#GE2017: Lessons For The Anti-War Movement
Andrew Murray: Labour’s campaign was a triumph for the politics of mobilisation, of which Stop the War has been a 21st century pioneer
The general election result was a triumph for our movement and for progressive politics generally. While the Tories were very narrowly re-elected, May’s early-election gamble failed and her government is now broken-backed and disoriented.
It has left British politics in a place where we can argue, without the slightest danger of sounding hubristic or absurd, that Jeremy Corbyn, a former Chair of the Stop the War Coalition, could shortly be Prime Minister.
I do not need to dwell here on the details of the result, which were all familiar with by now. I would just like to draw attention to three lessons coming out of the election, before turning to the specific implications for the anti-war movement.
The first is the importance of voter registration. 1.7 million people signed on to the electoral register between the election being called and the closing date for registration. That is equivalent to about 24 parliamentary constituencies. Most of them, I am sure, did so in order to vote Labour. There is a clear point here – the more people are involved, the more democracy there is, the better things go for us.
The second lesson is this – no progressive politician need ever go in fear of the Sun or the Daily Mail again. They could not have done more to smear Corbyn, McDonnell and Labour generally. The net result was a rise in Labour’s share of the vote from 30 per cent to 40 per cent. The Tory tabloids now look like paper tigers.
The third is – Labour’s campaign was a triumph for the politics of mobilisation, of which Stop the War has been a 21st century pioneer. The voter registration drive, the mass rallies, the armies of canvassers, the huge social media networks – none of these were present in the election campaigns of the recent past, with their emphasis on a safe centrism directed towards small segments of the electorate by an even-smaller cadre of professional campaign specialists. Mass campaigning works – Stop the War is a testament to that, and it is great that some of its spirit has now infused the general election.
Let me now focus on how the campaign and the result impact on the anti-war movement. The “war on terror” intruded into the general election in the worst way possible, with the terrible atrocities in first Manchester and then London. There was perhaps a general assumption that these attacks would work to the advantage of the party in power. That it did not work out that way was due to two things.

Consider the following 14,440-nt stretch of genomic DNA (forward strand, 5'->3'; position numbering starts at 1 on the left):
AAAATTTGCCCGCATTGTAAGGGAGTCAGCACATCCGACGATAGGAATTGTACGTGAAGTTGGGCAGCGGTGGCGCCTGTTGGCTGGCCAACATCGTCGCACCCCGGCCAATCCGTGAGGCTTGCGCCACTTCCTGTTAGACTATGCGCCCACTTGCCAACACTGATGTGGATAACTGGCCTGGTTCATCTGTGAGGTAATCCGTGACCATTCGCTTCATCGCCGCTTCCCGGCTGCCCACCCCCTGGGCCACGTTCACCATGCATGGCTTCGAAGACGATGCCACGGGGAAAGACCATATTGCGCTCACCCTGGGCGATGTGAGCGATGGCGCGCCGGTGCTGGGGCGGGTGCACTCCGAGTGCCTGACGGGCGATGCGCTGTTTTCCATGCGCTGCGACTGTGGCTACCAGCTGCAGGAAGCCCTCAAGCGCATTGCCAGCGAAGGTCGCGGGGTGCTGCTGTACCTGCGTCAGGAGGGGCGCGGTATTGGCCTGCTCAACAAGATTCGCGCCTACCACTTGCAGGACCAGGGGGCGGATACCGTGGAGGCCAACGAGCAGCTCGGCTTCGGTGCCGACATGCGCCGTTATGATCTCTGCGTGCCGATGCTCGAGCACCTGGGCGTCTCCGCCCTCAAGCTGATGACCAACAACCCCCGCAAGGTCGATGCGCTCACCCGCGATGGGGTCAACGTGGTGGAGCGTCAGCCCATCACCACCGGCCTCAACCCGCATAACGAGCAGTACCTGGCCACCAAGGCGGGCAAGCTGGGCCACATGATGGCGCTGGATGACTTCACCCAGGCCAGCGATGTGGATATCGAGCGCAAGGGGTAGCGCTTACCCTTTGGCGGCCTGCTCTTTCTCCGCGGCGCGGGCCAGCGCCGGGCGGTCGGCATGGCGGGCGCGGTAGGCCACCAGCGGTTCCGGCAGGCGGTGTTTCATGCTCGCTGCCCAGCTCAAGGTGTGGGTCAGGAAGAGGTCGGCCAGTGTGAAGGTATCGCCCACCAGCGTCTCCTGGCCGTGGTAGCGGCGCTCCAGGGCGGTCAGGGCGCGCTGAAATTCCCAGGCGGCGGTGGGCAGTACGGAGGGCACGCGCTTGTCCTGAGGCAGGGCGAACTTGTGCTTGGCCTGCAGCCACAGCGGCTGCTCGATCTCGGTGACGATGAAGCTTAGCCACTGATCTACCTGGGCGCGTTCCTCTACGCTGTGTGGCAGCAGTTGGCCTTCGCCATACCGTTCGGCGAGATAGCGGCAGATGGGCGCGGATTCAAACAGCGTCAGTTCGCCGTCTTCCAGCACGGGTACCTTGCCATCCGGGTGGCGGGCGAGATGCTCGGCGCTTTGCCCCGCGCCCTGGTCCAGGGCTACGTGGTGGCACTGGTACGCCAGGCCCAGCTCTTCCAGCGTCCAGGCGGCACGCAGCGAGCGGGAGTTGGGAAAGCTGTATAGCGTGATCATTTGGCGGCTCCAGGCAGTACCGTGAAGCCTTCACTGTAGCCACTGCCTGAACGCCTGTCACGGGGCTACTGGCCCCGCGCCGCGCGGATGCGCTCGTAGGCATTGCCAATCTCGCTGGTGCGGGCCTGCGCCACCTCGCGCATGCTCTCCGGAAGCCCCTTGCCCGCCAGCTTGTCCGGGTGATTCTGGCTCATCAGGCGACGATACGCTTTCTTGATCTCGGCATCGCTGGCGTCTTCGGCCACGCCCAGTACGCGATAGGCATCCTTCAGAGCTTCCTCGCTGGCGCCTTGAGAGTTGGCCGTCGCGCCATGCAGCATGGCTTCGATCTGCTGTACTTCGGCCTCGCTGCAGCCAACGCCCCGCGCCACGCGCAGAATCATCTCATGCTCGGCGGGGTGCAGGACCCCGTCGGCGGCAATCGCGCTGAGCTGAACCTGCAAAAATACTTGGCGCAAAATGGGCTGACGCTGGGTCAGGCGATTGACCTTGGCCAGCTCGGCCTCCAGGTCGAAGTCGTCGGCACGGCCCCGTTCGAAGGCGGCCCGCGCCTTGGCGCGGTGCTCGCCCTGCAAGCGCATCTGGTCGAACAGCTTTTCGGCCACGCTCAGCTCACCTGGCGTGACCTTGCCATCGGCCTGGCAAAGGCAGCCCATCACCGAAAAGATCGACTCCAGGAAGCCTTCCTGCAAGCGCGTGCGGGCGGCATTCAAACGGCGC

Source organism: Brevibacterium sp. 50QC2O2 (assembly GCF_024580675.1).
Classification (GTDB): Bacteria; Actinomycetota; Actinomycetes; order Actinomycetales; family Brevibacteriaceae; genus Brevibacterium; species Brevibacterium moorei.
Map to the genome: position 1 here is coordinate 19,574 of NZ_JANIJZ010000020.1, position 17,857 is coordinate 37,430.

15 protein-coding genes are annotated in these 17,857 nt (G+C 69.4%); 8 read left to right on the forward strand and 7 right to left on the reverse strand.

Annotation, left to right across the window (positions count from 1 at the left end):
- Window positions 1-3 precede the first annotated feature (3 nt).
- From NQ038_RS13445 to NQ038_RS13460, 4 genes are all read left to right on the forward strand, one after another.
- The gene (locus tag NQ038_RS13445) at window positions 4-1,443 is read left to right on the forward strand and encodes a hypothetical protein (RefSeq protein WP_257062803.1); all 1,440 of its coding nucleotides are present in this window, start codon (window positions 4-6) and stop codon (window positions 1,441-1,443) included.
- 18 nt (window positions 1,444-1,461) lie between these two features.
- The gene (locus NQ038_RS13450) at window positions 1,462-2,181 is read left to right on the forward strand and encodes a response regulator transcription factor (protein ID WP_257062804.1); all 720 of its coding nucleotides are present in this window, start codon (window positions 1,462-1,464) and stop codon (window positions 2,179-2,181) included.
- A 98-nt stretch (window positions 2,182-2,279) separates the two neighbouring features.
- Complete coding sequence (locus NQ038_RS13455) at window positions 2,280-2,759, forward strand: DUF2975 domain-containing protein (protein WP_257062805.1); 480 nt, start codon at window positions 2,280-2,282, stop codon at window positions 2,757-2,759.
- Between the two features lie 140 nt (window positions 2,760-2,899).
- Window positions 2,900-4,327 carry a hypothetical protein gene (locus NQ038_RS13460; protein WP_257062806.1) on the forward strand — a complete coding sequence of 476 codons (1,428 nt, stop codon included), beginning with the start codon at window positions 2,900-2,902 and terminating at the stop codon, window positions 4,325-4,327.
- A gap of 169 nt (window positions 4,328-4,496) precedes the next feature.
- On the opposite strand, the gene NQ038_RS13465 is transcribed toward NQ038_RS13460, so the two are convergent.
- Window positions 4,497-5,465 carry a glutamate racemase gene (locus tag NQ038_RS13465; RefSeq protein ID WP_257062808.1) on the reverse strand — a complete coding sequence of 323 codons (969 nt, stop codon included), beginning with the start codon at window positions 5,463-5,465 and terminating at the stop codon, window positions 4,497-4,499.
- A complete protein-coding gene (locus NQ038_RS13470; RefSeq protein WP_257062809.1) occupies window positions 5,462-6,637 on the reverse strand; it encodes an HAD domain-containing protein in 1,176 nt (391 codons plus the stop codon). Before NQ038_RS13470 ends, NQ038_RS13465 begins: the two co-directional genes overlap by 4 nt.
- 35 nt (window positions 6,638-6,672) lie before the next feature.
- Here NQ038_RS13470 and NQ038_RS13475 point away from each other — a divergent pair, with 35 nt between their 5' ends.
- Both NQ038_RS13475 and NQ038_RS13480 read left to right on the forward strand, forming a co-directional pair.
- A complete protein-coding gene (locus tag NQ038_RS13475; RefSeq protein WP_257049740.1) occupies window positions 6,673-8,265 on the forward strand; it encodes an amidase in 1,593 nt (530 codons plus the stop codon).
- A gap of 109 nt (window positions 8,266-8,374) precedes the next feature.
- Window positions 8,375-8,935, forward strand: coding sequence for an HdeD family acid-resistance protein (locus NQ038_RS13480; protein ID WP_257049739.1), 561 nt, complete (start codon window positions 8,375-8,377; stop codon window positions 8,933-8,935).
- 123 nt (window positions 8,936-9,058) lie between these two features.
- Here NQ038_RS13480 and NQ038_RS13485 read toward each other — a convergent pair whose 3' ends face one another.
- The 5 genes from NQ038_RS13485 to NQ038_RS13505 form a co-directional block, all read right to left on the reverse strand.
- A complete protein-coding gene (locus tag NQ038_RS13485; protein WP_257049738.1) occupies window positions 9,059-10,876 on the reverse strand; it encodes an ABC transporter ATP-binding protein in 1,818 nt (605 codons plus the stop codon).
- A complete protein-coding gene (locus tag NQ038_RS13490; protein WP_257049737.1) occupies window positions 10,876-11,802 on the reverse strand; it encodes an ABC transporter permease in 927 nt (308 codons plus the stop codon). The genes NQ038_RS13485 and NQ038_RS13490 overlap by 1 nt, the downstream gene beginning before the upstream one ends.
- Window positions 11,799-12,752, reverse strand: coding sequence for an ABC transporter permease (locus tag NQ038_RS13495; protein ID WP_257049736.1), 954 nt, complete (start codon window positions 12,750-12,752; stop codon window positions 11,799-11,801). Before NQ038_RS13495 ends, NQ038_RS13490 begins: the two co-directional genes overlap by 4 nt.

First was Jeremy Corbyn’s response when campaigning resumed after the Manchester attack. He treated the electorate as adults and addressed not just the attack – which he of course condemned as we all do – but the causes of it. He pointed out that after sixteen years of the disastrous “war on terror” Britain is still subject to terrorist attacks; and he connected these attacks to the failures of British foreign policy, among other reasons.
This was a courageous thing for him to do. It would have been far easier to simply condemn and leave it at that. But that would have not been levelling with the public. He said there has to be a serious debate, with everything on the table. He presented the case in a measured way, acknowledging that there are other factors at play in terrorist attacks beyond foreign policy failures, and avoiding declamatory slogans. But he grasped the nettle, despite some apprehension that this might prove risky.
Certainly the Tories and the tabloids leapt on him at first – but they had to drop the attack pretty fast, since polling on the day of his speech showed that around two-thirds of the public agreed with Corbyn that there is a connection between British foreign policy this century and the continuation of terror attacks in Britain. In so far as no party political leader has dared make this linkage publicly since 2001, we can say that Rubicon has been crossed.
Jeremy had earlier developed these themes in his excellent Chatham House speech on foreign and defence policy, but it was undoubtedly the response to Manchester which resonated, coming as it did after a murderous attack which took so many lives.
The second factor at work was without doubt the campaign that Stop the War has waged down the years to shift public opinion against the wars of intervention which have been the centrepiece of British, US and French policy towards the Middle East and beyond this century. The 2003 demonstrations against the Iraq aggression were the high points. Our opposition to the Libyan intervention ordered by Cameron and Sarkozy in 2011 may have been the low point. I remember a demonstration outside Downing Street that barely reached three figures, and only 13 MPs voted against in the Commons – Jeremy Corbyn being one of them, of course.